All of these recent developments FCTG says should add to FLT’s ‘liquidity runway’ in order to help fuel their journey out the other side of the pandemic.

Regardless, the result is a far cry from last year’s financial year 2018/19 result that saw Flight Centre Travel Group achieve a profit of $343million, even if it was down 10.8% on the previous record financial year.

Such has been the impact of 2020.

Revenue is still coming in, mostly fuelled by corporate travel

Despite the ongoing impact of the heavy travel restrictions, FLT reported that they had achieved around $17million in revenue (excluding $10million in JobKeeper) in July, as total turnover exceeded $200million globally for the month and approached $100million in Australia.

To date, the Group says their corporate travel businesses have predominantly fuelled the company’s income during the COVID-19 lockdowns.

The corporate businesses, which were growing strongly and on track to deliver more than $10billion in annual turnover before restrictions were imposed, traded profitably and have won a record amount of new business during the year say the Group.

Within the leisure sector, revenue generation has generally been more subdued, given that heavier restrictions have typically been applied to discretionary leisure travel and given relatively low consumer confidence.

Looking ahead, the group says revenue generation opportunities in the short-term include domestic travel, which is approaching or above prior year levels in some countries including New Zealand and the Ignite ready-made package business in Australia, which will be a key driver for the company’s corporate businesses globally.

Ignite will play a key role in the company’s rebuild

FCTG has also retained additional leisure consultants to help process the large volume of refund and booking amendment requests that have been received.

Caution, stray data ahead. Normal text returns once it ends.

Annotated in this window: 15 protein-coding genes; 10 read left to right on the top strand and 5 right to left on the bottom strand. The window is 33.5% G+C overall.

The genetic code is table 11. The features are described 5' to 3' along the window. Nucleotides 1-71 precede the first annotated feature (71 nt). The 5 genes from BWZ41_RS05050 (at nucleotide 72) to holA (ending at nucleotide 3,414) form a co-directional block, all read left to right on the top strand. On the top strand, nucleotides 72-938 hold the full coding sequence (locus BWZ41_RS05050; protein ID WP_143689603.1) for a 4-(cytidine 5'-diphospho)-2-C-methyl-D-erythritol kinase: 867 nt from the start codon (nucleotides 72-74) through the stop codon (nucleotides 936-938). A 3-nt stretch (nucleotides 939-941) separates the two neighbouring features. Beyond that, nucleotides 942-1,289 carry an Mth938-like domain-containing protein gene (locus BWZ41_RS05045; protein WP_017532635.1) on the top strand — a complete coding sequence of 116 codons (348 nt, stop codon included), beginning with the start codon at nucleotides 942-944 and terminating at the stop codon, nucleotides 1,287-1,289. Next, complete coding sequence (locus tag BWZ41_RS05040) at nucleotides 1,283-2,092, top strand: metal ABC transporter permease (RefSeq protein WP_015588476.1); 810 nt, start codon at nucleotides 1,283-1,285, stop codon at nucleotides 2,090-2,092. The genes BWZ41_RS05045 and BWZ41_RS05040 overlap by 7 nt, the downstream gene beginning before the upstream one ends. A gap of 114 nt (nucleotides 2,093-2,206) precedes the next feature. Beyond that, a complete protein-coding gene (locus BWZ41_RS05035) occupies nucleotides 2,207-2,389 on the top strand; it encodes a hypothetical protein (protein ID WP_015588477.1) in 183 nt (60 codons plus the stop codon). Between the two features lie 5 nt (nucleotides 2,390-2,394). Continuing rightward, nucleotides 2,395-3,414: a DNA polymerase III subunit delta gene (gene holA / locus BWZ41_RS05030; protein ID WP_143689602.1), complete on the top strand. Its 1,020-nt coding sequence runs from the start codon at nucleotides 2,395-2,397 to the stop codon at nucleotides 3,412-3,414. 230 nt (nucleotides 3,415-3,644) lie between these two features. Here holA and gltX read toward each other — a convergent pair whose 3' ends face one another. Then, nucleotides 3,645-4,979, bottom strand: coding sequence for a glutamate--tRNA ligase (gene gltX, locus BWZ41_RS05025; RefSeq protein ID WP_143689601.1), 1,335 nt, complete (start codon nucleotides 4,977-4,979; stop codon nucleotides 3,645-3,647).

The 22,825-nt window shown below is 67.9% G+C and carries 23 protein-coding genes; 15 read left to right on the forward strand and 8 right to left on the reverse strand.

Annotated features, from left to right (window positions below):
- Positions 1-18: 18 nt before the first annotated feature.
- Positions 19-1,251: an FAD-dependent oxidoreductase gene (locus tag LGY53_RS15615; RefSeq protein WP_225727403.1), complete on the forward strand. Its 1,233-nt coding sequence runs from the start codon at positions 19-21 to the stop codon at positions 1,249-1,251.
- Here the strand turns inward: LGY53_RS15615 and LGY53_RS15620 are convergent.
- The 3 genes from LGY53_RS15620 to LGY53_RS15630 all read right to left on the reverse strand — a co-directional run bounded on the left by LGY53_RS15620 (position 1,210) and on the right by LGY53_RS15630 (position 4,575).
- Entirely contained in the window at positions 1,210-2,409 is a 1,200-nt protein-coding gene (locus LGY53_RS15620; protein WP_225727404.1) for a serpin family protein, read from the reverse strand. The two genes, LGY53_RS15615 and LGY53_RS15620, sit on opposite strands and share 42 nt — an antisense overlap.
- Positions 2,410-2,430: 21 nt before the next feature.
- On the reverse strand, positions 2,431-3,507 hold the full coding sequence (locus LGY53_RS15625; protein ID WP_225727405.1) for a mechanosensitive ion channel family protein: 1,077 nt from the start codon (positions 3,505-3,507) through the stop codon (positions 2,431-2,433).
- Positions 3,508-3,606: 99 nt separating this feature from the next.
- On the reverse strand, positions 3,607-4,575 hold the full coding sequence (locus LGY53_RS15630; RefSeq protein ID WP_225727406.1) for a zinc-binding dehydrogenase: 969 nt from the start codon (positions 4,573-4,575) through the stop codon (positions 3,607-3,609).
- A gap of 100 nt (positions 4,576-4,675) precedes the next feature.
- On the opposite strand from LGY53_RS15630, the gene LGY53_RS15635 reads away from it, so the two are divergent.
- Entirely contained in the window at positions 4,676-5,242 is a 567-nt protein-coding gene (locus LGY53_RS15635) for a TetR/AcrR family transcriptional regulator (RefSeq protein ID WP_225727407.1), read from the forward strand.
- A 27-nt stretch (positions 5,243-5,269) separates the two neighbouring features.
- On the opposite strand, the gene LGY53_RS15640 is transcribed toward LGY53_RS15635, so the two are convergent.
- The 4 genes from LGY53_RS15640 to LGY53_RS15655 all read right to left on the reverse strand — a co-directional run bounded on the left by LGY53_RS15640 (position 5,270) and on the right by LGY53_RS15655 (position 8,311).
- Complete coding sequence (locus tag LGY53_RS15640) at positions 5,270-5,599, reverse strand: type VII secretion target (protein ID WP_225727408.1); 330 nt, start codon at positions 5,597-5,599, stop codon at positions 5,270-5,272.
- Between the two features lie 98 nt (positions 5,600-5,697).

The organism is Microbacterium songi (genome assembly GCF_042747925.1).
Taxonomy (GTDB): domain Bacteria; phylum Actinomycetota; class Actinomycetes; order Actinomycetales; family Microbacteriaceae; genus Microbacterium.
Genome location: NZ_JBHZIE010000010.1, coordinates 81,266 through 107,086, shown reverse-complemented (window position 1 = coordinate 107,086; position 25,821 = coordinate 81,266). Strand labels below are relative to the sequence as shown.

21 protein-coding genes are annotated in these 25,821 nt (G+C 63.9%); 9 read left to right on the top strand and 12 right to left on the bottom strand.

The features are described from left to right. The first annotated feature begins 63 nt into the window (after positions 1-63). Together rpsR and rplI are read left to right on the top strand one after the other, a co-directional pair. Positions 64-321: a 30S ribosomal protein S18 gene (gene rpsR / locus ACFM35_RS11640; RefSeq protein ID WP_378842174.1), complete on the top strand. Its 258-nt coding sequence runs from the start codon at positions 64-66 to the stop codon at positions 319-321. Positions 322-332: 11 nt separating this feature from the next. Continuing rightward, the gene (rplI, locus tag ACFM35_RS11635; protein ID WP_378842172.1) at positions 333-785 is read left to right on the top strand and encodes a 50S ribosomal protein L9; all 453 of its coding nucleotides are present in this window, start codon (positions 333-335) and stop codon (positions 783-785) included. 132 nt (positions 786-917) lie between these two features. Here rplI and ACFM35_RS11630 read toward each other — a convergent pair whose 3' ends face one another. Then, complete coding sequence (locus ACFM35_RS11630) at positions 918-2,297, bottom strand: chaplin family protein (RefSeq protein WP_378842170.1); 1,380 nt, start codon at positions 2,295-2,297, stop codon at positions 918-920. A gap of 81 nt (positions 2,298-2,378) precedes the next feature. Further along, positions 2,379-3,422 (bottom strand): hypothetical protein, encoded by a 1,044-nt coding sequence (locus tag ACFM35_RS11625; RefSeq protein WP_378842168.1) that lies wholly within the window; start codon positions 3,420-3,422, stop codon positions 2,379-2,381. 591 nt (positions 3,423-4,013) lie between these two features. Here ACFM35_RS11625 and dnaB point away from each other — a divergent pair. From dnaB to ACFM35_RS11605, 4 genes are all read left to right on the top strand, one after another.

To date, the Group says they have processed full or partial refunds totalling almost $500million in Australia-alone with an estimated $1billion still to be sorted through.

While FCTG has focussed on cost reduction, it says it has also continued to invest, where appropriate, in important initiatives and growth drivers.

In the corporate sector, the company has retained a strong network of business development managers and implementation teams to win and onboard new customers, while also developing new products for customers and enhancing its technology offerings.

Speaking about the update, Flight Centre Travel Group Managing Director Graham Skroo Turner said:

“Costs have reached the targeted level and we have capacity to service about 40% of normal TTV with the current cost base, which means we will be able to reach a break-even position without incurring significant additional expenses.

“In the near-term, TTV is likely to be domestic and corporate travel weighted, given that heavy restrictions still apply to international travel, although we are seeing some travel bubbles or corridors open as countries learn to live with the virus.”

Graham ‘Skroo’ Turner, Managing Director Flight Centre Travel Group

READ: End Of An Era: Flight Centre Retires Infinity Holidays Brand After 25 years

READ: Jobkeeper 2.0, Hard Lockdowns And $1b Owed In Refunds: Skroo Turner

READ: Virgin Australia To Move In With Flight Centre In Joint Brisbane Headquarters